Let's take your example, <|"a" -> "\[Dash]"|>, and let's produce JSON out of it by using ExportString.

In[9]:= ExportString[<|"a" -> "\[Dash]"|>, "RawJSON", "Compact" -> True]
Out[9]= "{\"a\":\"â\"}"

What you get out is a string, but the string has been encoded in UTF-8 and now it's "unreadable". the output of ExportString is always a string that contains bytes in the range {0, 255}.

if you try to do the opposite operation, ImportString, you are getting back an association with encoded string:

In[12]:= ImportString[ExportString[<|"a" -> "\[Dash]"|>, "RawJSON", "Compact" -> True], "RawJSON"]
Out[12]= <|"a" -> "\[Dash]"|>

Trying to call ImportString over something that was decoded won't work. Infact, this is the "bug" you are experiencing:

ImportString["{\"a\":\"\[Dash]\"}", "RawJSON"]
During evaluation of In[14]:= General::jsonoutofrangeunicode: Out of range unicode code point encountered.
During evaluation of In[14]:= Import::jsoninvalidtoken: Invalid token found.
During evaluation of In[14]:= Import::jsonhintposition: An error occurred at line 1:8
Out[14]= $Failed

you are trying to import from a string that was already decoded, unfortunately there is NO WAY to distinguish between a string that has been encoded vs a string that is bytes, which is why the import is failing.

now, let's speak of URLRead. URLRead[..., "Body"] is returning the decoded body of the response, which is what you expect this method to do.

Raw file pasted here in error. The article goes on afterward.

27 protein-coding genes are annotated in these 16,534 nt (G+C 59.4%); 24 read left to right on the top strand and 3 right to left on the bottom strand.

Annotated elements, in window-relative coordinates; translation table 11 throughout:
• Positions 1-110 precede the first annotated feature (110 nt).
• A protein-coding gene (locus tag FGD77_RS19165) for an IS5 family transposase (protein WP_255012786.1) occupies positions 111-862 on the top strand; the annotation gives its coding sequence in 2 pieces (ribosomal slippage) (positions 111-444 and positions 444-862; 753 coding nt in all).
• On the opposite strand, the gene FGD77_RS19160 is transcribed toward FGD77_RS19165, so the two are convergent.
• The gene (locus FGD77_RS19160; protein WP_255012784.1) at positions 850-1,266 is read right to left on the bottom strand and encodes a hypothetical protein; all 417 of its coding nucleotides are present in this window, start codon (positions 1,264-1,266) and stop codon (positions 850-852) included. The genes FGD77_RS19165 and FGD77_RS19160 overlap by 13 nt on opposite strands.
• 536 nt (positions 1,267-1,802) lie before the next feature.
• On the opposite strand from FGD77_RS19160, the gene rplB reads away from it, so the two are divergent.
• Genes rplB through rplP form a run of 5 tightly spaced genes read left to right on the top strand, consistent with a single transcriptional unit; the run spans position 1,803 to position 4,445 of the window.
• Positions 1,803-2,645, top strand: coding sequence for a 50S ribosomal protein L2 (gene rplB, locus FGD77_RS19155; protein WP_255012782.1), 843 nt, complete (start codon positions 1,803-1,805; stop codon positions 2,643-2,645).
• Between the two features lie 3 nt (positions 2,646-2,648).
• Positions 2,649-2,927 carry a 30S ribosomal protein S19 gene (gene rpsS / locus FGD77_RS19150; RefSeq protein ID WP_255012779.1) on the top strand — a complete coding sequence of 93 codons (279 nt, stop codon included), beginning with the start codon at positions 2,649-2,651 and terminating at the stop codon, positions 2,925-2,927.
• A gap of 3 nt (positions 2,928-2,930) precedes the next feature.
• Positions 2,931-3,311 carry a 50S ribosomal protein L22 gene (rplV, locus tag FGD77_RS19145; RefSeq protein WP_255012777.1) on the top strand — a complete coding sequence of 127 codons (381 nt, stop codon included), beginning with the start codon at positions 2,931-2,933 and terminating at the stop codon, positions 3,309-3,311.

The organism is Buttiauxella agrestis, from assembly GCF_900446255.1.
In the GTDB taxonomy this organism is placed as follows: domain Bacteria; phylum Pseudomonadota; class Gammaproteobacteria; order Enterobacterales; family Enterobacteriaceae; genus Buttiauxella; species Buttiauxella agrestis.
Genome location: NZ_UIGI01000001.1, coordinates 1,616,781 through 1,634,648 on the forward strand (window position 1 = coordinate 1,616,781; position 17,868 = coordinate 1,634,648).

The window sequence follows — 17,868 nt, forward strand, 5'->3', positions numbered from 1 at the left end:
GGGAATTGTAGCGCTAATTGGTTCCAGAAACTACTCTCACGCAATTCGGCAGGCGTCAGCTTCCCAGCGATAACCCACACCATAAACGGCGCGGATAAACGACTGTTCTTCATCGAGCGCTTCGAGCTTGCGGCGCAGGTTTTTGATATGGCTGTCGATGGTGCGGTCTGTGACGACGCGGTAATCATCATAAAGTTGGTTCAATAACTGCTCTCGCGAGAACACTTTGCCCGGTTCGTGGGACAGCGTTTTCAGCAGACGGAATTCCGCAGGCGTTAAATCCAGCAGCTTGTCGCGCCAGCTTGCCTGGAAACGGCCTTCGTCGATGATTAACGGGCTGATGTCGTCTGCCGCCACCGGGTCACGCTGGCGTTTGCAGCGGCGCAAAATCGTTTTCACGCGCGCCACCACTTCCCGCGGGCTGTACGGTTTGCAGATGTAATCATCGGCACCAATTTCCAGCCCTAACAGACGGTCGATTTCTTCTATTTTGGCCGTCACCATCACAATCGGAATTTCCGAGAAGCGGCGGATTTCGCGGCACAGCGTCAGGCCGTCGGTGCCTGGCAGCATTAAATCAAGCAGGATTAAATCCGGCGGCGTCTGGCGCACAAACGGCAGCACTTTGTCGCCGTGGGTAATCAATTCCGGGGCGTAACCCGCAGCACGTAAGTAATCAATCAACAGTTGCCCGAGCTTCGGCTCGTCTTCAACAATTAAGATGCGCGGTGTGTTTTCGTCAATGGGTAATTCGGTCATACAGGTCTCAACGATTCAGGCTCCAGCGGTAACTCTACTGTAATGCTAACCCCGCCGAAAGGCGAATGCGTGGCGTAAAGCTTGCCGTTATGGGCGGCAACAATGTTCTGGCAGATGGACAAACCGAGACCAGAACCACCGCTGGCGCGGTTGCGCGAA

In[17]:= co = CloudDeploy@
      Join[ToCharacterCode["[\"", "UTF-8"], 
       ToCharacterCode[FromCharacterCode[8211], "UTF-8"], 
       ToCharacterCode["\"]", "UTF-8"]]], <|
      "ContentType" -> "application/json; charset=utf-8"|>]];    

In[18]:= URLRead[co, "Body"] 
Out[18]= "[\"\[Dash]\"]"

now as I was explaining, the problem here is that you are importing using a decoded string. so calling ImportString over the Body won't work, it will fail because Body is not a string rappresenting bytes. what you should do is to use bytes, not a decoded string:

In[20]:= ImportString[FromCharacterCode[URLRead[co, "BodyBytes"]], "JSON"]
Out[20]= {"\[Dash]"}

in 11.2 there are functions to import / export using byte array instead of strings, so until then you need to use BodyBytes, starting from 11.2 you can pass to Import a bytearray.

Another small note: charset=...; is something you should specify only for text/* contenttypes, everything else (application, image) are not text formats and they do not accept a charset.

JSON only accepted encoded is UTF-8.


Note: No "charset" parameter is defined for this registration. Adding one really has no effect on compliant recipients.

I hope this is helpful to you. Let me know if you have any other questions.

Riccardo Di Virgilio

  • $\begingroup$ @Riccardo Thank you very much for the detailed response. Please clarify: was your statement "all Import functions are expecting bytes as input and all Export functions are producing bytes as Output" meant to be about JSON only? Or was it about every Import/Export format? For example, ExportString["\[Dash]", "String"] outputs "\[Dash]" what contradicts this statement. Or is it just "String" format that is so special? $\endgroup$ Commented Aug 25, 2017 at 16:37